method of interprofessional education [5].
One of the barriers to effective interprofessional education and
collaboration is the presence of negative preconceptions held by
the participants [6].
This study intends to use the revised Interprofessional Education
Perceptions Scale [7] to assess student perceptions of their own
profession and other professions before and after collaborative
simulation exercises between nurse anesthesia, podiatric medicine,
and cardiovascular science students.
Abstract - Kolla Kristjansdottir, Ph.D.
TITLE: Identifying the NPM1 interactome in neuroblastoma cells
Neuroblastoma, a cancer arising from the sympathetic nervous system, is
the most common extra-cranial solid tumor in children.
Our data corroborates a previous study that shows an increase in NPM1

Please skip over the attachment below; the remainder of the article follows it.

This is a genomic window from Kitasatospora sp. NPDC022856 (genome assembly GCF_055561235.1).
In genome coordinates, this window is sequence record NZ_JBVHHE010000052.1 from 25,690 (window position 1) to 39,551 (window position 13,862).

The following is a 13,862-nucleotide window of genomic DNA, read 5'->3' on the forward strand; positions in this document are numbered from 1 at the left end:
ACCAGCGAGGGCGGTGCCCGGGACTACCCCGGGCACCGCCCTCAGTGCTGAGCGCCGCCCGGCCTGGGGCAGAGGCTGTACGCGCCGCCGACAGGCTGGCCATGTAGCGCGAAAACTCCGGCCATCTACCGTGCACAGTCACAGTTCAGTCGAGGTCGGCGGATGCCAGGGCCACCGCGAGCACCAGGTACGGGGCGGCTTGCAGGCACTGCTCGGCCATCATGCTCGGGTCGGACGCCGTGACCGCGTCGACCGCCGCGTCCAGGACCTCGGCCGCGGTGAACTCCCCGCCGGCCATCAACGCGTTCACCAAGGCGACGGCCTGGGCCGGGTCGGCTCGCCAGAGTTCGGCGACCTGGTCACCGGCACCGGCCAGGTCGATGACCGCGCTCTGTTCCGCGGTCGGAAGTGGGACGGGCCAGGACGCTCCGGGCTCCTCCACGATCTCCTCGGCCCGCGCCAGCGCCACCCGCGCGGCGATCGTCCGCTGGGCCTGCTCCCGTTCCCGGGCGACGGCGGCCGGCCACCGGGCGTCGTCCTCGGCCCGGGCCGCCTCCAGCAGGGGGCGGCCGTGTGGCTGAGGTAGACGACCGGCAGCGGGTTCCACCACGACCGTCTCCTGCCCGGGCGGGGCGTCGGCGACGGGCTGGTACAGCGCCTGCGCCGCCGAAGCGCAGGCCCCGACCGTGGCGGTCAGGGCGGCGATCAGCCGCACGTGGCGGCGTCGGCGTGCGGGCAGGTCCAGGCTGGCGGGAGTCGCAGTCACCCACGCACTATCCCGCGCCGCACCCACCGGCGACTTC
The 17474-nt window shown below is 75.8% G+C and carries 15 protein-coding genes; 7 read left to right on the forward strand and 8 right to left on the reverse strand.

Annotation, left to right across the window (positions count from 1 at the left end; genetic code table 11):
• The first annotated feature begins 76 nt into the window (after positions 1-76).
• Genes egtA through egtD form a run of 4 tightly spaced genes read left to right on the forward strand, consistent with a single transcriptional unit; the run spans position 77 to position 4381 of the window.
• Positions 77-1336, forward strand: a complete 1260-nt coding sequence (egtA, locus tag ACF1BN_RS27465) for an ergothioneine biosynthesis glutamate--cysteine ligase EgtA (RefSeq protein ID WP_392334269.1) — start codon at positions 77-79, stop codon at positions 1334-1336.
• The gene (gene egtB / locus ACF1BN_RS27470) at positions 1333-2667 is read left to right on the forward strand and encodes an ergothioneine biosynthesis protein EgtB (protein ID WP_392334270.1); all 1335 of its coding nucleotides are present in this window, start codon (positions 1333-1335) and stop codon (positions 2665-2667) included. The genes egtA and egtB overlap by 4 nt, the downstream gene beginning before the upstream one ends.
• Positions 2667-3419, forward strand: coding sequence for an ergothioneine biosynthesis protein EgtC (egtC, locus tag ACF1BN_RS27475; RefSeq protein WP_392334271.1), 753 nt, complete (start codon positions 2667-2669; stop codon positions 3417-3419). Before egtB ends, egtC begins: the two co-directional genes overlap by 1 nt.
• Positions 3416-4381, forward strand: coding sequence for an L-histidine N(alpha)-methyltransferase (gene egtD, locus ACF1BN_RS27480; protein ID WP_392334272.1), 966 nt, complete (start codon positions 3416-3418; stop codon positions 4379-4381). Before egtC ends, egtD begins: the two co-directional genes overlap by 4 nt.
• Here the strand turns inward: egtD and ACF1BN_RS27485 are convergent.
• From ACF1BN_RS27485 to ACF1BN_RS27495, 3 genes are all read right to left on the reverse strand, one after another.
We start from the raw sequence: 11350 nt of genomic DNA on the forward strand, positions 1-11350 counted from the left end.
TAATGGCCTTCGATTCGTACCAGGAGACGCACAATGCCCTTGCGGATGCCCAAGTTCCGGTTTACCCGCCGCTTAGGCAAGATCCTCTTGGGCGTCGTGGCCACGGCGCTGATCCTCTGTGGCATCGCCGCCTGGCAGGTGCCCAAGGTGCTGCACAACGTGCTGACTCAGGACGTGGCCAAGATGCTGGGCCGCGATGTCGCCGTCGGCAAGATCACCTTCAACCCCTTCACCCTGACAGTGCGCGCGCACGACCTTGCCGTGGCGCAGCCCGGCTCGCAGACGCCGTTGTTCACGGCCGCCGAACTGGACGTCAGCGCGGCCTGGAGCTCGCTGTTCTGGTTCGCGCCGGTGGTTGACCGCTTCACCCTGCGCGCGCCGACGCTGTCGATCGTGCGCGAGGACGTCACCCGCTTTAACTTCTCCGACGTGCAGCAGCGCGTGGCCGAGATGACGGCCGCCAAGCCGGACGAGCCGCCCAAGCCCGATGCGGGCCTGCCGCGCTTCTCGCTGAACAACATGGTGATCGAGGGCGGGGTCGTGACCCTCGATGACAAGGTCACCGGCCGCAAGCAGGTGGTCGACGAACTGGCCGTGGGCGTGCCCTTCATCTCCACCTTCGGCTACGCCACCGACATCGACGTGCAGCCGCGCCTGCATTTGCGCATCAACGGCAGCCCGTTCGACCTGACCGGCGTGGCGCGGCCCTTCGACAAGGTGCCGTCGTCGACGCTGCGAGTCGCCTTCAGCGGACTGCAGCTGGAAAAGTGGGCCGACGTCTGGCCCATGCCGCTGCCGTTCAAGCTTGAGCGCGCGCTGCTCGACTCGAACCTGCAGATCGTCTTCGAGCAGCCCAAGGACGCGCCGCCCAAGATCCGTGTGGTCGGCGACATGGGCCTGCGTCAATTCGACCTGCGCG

in high-risk neuroblastoma. NPM1 is a nucleolar protein and participates in
a wide range of biological processes including ribosome biogenesis,
chromatin remodeling, cell cycle, apoptosis and DNA repair. NPM1
functions in these processes via interaction with different binding partners
in some cases by sequestering them in the nucleoli. Of the relatively small
number of known NPM1 interactors phosphorylation status often
modulates interactor binding.
Here we propose to identify novel NPM1 interactors in neuroblastoma
using a Yeast two-hybrid (Y2H) screen followed by confirmation of
interactions in neuroblastoma cells.
These pilot studies will identify a pool of NPM1-interactors to study
further and generate a neuroblastoma cell line with tagged NPM1 for
future mechanistic studies. This work will help elucidate the role of NPM1
and its interactome in neuroblastoma and may identify novel targets for